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Fathom Five National Marine Park of Canada

Cultural Heritage

Marine History

Tall Ship
Tall Ship
© Parks Canada

Shipping around Tobermory began in earnest during the 1850s. Traffic entering Georgian Bay was comprised of schooners from the lower lakes bringing supplies to the developing lumber towns around the Bay. Outbound schooners carried lumber to the growing urban centres of Canada and the United States.

Big Tub Lighthouse
Big Tub Lighthouse
© Parks Canada

The development of improved navigation aids was spurred on by the increasing number of shipwrecks. Three lighthouses were erected in the area: Cove Island in 1858, Big Tub in 1885, and Flowerpot in 1897. As a result of these navigational improvements, and the first complete survey of Georgian Bay completed by Capt. J.G. Boulton in 1888, the frequency of shipwrecks declined.

Cove Island Lighthouse
Cove Island Lighthouse
© Parks Canada

The typical Great Lakes schooner of the 19th century was two- or three-masted and rigged in either a topsail or fore-and-aft configuration. Most were equipped with a large centreboard that reduced drift, added stability and, when raised, allowed entry into shallow harbours. The Canadian-built schooners were usually shorter than the American vessels to enable them to pass through the Welland Canal, which had a maximum lock length of 140 feet (42 m).

By 1890, propeller-driven steamers were rapidly replacing the old schooners. Lumber was still an important commodity, but many of the steamers were coasters, carrying passengers and general wares to the towns and hamlets around Georgian Bay.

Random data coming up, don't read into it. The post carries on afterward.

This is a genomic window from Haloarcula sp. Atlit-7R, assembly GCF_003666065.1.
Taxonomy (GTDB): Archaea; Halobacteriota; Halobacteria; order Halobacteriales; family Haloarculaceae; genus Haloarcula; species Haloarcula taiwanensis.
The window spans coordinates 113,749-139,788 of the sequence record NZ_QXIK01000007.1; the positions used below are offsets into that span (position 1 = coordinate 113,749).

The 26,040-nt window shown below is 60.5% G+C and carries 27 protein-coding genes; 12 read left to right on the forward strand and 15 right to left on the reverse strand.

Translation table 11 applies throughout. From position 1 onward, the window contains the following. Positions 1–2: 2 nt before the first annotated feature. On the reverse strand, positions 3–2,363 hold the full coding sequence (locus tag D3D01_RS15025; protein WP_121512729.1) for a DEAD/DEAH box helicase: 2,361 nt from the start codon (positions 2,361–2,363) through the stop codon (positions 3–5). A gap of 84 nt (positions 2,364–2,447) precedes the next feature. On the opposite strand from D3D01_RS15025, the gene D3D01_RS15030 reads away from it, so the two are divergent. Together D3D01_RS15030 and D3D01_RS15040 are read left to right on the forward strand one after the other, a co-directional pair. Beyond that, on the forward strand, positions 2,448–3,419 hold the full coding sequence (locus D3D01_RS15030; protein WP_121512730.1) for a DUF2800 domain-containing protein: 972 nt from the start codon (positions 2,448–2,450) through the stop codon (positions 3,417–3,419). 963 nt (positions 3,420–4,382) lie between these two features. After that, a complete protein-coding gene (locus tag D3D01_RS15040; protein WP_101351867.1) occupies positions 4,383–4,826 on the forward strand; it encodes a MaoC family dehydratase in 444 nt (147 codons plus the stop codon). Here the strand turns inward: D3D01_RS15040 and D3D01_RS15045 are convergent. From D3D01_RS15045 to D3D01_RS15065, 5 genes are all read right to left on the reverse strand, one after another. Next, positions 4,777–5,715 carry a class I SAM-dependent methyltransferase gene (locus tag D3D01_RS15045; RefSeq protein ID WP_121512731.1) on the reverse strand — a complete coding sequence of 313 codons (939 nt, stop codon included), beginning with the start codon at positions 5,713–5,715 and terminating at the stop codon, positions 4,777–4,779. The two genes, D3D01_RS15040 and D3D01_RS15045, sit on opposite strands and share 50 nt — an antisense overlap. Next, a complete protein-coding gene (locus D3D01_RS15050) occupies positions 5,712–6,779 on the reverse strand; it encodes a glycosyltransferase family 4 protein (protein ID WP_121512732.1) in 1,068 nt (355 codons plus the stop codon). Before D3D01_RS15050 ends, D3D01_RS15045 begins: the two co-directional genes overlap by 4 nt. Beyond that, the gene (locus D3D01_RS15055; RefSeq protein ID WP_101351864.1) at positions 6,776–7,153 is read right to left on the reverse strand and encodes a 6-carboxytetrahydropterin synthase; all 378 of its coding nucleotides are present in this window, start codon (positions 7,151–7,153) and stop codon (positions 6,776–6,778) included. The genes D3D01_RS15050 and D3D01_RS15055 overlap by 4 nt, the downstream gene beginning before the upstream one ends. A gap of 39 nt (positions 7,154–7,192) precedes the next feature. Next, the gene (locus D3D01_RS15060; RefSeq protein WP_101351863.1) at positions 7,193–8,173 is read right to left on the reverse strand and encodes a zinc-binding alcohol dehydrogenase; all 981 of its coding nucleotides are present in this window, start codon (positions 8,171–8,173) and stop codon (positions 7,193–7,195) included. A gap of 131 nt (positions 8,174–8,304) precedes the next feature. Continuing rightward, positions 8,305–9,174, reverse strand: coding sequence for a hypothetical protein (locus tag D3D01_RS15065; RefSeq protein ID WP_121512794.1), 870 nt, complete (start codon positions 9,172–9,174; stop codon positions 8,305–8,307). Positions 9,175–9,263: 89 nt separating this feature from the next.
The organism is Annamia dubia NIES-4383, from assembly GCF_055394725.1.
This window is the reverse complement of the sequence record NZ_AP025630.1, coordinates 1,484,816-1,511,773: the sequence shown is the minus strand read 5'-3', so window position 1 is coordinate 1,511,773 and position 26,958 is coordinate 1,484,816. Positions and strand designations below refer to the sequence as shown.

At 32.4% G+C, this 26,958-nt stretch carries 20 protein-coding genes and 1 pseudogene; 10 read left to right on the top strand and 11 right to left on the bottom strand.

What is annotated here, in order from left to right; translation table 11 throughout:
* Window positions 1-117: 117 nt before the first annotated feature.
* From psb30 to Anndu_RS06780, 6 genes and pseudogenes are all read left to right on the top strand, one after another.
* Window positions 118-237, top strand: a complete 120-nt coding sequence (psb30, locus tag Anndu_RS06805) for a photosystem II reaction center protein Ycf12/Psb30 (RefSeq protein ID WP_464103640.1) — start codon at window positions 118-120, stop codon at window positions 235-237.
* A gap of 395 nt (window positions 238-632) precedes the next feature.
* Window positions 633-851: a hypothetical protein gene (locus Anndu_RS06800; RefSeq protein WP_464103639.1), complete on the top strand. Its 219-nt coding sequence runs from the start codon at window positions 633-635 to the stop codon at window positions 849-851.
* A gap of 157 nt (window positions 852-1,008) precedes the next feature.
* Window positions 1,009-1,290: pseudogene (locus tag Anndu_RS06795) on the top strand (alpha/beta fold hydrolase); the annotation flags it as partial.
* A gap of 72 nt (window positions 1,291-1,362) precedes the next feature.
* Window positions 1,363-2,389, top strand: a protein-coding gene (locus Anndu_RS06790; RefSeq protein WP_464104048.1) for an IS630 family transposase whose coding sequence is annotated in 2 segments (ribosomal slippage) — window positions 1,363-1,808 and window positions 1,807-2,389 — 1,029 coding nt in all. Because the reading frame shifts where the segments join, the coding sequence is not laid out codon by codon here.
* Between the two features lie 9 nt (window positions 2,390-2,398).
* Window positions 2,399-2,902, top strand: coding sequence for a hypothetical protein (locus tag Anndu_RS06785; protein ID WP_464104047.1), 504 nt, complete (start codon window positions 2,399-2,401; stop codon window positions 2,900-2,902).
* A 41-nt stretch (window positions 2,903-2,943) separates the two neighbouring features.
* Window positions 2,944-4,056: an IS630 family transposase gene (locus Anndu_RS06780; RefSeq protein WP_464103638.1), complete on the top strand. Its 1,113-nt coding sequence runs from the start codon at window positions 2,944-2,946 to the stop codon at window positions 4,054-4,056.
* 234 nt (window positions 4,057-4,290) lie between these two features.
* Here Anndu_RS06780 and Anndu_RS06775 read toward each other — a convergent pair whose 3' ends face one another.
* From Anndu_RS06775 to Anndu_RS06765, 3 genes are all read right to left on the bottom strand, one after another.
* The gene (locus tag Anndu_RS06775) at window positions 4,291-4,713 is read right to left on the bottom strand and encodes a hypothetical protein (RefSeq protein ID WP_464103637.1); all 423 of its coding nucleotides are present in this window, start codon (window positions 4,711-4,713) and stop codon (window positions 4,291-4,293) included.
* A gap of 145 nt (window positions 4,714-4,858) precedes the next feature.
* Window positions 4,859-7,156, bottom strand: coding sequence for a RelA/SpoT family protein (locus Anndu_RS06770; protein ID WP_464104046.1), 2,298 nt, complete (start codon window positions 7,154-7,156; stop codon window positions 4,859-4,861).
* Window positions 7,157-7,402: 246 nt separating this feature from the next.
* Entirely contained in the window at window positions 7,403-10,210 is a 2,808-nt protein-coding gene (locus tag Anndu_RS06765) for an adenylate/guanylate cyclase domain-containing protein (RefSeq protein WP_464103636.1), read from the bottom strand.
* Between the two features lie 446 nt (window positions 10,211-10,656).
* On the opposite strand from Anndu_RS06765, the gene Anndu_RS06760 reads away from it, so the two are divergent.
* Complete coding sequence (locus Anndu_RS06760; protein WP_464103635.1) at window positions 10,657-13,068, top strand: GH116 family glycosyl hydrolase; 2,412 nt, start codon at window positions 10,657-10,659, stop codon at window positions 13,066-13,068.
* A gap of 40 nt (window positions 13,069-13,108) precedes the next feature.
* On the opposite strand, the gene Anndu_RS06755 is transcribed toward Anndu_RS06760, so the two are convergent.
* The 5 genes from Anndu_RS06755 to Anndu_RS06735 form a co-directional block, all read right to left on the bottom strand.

For more information about the historic shipwrecks in Fathom Five, see the shipwrecks section of Dive Sites.

Chi Cheemaun
Chi Cheemaun
© Parks Canada

The present-day ferry service evolved from those earlier 'package freighters' visiting small ports around the Bay in the days when travel overland was slow and difficult. Early vessels like the Kagawong and Hibou pioneered the service which evolved over the years until today, with the Chi-Cheemaun, the largest vessel of its kind on the Great Lakes. The first ship to run this route for what later became Ontario Northland was the Kagawong, which was only 90 feet (27 m) long, just one-quarter the length of the Chi-Cheemaun. The Chi-Cheemaun, 365 feet (110 m) long, is driven by twin 16-cylinder diesel engines developing 7000 hp which turn two 5-bladed variable pitch propellers which are almost 2.72 metres (9 feet) in diameter.